Using imaging from Maxar, Google, and NASA, this article shows us views from 300 miles above Earth to help us see how our technological advances could put us at risk in the decades to come. This article displays before and after photos of areas to show how things have changed in the last decade. Apple's campus is now the shape of the dial on the original iPods. Thirteen of the largest buildings in the world were completed in Dubai during the past decade. China's influence has grown in the world, especially in the South China Sea. The levels of greenhouse gases in our atmosphere have risen, and three of the five most expensive weather and climate disasters in US history occurred in 2017. California's most destructive fire was the Camp Fire in 2018, burning nearly 14,000 homes and killing 85 people. Our planet's glaciers continue to melt away, losing up to 390 billion tons of ice and snow each year. Fukushima's nuclear plant disaster in 2011 killed one worker and cost nearly $120 billion.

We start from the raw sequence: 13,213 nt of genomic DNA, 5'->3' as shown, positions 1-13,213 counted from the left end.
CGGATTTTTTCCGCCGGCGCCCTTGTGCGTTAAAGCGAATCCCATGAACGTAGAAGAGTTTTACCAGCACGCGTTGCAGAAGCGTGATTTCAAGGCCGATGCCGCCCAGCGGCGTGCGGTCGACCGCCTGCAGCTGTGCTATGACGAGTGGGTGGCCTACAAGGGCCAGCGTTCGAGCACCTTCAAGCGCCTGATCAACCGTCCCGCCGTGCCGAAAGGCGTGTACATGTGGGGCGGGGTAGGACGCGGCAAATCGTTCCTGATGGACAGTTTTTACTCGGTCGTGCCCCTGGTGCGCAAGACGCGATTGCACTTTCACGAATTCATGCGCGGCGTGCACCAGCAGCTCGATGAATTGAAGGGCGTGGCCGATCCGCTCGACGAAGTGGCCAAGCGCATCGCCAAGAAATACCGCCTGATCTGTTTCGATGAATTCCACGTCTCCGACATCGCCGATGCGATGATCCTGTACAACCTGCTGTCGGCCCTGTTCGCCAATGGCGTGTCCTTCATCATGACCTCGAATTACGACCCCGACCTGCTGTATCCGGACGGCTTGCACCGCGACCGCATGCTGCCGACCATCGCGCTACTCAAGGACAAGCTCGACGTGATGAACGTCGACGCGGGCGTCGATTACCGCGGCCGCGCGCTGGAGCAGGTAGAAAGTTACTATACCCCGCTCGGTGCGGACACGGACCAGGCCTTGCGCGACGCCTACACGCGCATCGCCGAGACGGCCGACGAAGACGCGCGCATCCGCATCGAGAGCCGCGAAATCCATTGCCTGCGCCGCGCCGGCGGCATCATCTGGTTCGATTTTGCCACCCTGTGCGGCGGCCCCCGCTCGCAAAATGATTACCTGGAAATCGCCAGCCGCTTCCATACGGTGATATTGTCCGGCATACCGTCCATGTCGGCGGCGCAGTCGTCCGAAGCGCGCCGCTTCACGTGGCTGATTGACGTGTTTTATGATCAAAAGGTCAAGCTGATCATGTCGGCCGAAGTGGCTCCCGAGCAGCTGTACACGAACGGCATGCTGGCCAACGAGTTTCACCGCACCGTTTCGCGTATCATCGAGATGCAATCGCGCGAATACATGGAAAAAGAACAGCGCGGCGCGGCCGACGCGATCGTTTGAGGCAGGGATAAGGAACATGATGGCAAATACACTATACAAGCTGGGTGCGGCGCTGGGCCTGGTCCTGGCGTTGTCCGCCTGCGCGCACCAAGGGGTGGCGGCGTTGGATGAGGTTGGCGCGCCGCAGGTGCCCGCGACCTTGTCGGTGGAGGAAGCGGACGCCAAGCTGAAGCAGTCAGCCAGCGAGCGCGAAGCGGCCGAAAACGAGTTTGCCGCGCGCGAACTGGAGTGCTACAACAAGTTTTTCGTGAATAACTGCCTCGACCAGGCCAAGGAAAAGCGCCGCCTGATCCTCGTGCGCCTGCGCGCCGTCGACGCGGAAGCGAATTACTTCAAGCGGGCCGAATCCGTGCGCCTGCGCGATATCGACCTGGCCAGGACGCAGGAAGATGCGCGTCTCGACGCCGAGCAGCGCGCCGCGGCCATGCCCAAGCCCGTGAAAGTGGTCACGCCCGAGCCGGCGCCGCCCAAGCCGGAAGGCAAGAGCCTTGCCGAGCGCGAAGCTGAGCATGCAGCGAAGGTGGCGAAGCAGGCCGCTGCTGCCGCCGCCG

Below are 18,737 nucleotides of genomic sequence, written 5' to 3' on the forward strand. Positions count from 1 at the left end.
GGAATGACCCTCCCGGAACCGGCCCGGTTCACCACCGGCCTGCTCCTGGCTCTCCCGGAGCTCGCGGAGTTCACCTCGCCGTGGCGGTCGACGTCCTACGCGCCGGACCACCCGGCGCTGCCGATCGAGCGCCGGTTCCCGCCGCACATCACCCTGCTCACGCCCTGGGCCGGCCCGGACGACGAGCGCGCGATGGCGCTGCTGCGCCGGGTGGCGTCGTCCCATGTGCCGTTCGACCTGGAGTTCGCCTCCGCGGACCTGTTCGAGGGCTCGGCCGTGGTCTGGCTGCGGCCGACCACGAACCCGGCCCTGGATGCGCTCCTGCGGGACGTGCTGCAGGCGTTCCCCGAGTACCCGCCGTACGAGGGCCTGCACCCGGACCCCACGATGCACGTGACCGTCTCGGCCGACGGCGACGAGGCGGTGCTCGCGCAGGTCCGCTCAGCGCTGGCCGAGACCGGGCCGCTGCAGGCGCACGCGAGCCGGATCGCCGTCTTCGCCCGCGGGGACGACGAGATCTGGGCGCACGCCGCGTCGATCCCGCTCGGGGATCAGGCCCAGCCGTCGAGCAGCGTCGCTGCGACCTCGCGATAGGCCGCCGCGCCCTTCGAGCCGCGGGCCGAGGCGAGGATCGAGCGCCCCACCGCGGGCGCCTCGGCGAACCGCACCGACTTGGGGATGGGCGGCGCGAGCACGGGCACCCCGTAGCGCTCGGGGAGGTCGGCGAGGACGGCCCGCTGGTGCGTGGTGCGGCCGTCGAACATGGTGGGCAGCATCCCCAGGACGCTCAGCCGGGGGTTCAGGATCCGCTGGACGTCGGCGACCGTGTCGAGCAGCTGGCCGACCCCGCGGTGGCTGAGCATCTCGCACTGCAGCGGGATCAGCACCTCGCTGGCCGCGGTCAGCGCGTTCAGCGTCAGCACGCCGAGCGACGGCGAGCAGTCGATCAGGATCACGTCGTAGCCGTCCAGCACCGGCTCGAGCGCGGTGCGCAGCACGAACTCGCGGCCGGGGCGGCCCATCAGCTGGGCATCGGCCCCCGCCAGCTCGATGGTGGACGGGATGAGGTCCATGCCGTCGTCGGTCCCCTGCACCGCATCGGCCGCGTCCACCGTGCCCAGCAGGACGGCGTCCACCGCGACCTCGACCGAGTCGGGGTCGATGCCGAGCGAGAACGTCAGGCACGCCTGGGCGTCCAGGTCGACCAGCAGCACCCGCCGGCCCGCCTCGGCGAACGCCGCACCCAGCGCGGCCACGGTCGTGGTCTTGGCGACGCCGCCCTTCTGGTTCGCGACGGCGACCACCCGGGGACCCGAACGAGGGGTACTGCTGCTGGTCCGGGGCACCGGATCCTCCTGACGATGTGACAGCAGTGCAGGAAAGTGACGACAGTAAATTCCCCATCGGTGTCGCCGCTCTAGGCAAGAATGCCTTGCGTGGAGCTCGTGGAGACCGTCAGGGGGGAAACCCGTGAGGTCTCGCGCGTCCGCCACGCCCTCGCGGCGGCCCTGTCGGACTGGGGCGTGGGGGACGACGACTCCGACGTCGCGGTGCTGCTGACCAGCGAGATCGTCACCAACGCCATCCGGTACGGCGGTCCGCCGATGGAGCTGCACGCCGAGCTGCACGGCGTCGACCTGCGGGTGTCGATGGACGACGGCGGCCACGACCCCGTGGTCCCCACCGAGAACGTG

IoT vendor Wyze confirms server leak (3 minute read)

Wyze has confirmed that a server leak exposed the details of roughly 2.4 million smart device customers. An internal database was accidentally exposed online. Wyze was testing new methods to measure business metrics when a test database had its security protocols removed. The leak was discovered by a cyber-security consulting firm who only gave Wyze 14 minutes to fix the issue before going public with their findings. Leaked details include email addresses, device identifier data, and Alexa connection tokens. The security firm accused Wyze of exposing internal API tokens, sending data to Chinese servers, and collecting health information from users. Wyze has denied these accusations but noted that health data from 140 users was collected as part of a beta-test for a new smart scale product. As a response to the leak, Wyze has forced all users to log out from their devices and reset all API tokens.